Another important difference is that you can do a lot of stupid things with an airplane, as long as you don’t do them near the ground. Go ahead and press the envelope until the aircraft gives up and departs controlled flight. Just make sure you have enough altitude, (and experience) to recover. In the military, such maneuvers are an integral part of initial training or when becoming acquainted with a new aircraft. Pilots are trained to explore the limits of the aircraft’s performance envelope to understand how the aircraft behaves when pushed to the edge. Equally important is learning how to recover once those limits are exceeded. For example, we practice stalls so we can learn to recognize what the wing is telling us just before it quits flying. When it does stall we use our cushion of altitude to recover, and file away the knowledge gained for future use. Similarly, experienced motorcycle racers know exactly how their tires behave as they near the edge of the tire’s traction limit, and how best to recover when the tire breaks loose. The difference is, that knowledge is usually dearly bought. Have you ever intentionally practiced locking up the front tire at speed just to know how it feels? Didn’t think so.
Even at altitude, some things are too dangerous to practice in the aircraft, so pilots have simulators. Keith Code’s outrigger bike notwithstanding, in the real world most motorcyclists have to explore the edges of the envelope - theirs and the motorcycle’s - very carefully. Pushing the boundary too far can be expensive at best. As in flying, it is the sudden impact with the ground that costs you.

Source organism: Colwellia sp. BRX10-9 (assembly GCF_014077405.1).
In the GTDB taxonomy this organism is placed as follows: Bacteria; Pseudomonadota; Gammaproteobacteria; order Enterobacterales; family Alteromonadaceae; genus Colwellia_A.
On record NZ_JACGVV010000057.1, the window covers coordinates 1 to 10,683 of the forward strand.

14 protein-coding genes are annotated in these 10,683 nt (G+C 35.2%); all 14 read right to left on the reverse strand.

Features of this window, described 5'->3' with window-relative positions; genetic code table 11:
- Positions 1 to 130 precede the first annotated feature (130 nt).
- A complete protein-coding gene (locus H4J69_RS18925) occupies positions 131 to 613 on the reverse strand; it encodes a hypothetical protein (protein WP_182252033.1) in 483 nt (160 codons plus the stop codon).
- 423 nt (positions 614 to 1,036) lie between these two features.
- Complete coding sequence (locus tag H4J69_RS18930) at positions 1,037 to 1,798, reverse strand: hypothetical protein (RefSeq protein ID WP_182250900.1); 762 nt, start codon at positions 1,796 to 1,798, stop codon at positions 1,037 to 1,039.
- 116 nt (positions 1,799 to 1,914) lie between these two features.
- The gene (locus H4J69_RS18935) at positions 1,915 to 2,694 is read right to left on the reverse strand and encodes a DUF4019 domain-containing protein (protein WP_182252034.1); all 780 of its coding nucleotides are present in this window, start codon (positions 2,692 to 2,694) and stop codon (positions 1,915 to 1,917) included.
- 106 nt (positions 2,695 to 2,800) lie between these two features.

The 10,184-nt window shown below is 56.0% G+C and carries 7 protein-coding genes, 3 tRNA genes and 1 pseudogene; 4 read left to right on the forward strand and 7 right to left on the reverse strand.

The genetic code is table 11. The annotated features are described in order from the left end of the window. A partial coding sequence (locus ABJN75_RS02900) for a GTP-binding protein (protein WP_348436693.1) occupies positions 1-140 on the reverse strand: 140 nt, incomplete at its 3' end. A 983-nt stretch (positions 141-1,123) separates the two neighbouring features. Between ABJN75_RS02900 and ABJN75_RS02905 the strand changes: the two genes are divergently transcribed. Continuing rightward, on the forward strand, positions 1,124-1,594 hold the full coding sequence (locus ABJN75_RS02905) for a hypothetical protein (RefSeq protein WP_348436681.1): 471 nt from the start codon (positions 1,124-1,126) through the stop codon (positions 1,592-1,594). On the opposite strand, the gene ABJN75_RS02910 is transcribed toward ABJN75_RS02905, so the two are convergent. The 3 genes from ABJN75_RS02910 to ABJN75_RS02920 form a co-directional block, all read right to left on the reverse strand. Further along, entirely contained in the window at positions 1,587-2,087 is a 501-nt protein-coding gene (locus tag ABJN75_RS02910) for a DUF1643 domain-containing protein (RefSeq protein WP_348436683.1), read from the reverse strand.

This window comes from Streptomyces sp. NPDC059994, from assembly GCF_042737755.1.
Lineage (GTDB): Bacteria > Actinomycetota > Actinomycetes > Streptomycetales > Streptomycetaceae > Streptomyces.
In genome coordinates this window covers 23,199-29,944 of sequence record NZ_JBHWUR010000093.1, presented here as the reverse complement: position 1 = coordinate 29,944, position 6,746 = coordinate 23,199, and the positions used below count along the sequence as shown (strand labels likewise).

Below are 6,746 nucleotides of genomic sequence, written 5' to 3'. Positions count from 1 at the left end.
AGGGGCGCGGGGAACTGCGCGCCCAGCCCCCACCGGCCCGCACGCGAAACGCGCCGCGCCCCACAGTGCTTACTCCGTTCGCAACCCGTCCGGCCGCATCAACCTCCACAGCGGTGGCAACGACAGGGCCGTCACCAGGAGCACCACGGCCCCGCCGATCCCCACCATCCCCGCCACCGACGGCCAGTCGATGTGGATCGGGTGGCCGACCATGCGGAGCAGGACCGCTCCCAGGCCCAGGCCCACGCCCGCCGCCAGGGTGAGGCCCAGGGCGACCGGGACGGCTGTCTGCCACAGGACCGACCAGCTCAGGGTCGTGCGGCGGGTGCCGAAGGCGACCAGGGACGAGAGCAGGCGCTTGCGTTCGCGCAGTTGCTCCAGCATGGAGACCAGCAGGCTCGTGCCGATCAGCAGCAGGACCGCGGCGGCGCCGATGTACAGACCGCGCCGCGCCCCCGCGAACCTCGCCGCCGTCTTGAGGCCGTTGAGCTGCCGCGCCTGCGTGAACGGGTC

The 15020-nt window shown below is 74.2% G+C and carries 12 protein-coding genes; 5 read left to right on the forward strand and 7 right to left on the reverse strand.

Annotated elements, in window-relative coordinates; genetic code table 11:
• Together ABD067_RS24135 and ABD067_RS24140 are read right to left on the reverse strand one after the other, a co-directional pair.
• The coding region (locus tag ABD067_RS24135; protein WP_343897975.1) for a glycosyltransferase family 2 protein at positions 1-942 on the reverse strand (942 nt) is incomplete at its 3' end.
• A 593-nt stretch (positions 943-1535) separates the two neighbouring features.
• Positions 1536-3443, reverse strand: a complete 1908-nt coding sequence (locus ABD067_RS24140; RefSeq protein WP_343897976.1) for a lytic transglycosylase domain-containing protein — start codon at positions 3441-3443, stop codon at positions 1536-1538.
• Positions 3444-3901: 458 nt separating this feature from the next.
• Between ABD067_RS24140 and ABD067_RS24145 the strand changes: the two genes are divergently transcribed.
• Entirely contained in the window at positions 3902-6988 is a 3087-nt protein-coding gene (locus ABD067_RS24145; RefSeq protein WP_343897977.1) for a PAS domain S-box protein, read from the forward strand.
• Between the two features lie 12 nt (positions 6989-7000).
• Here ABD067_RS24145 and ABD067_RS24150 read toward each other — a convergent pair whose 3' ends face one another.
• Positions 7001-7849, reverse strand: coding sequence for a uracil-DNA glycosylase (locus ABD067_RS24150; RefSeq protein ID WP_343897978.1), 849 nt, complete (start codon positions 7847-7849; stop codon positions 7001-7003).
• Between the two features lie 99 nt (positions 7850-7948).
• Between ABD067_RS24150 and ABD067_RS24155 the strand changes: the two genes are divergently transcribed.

My point in all this is that training is crucial to a long and successful riding (or flying) career. Therefore, make every ride a “check ride”. Honestly critique your own performance and try to improve upon it next time. Strive to sharpen your riding techniques. We don’t have simulators, but parking lots provide a reasonably safe environment to practice maneuvers such as swerving, slow speed turns and max-performance stops. Sure it’s boring, but someday you will be glad you spent the time. Make sure you wear your protective gear, just in case. Every couple of years take the Motorcycle Safety Foundation’s Experienced Rider course. You might learn something, and most insurance companies will give you a discount for successful completion. If you really want to explore the envelope, contact Tony Lewis or one of the other pros in the area and sign up for a track day or two. Or several.
A Navy ace from the Vietnam War once told me, “You fight the way you train.”
It can be a battle out there. Train well.
As always, I invite your comments or questions on our club or our motorcycles. Email me at firstname.lastname@example.org. Or, take advantage of the forum George has set up on our website.
Seize the day,
Copyright © 2000 NTNOA All rights reserved.
Revised: January 29, 2008 .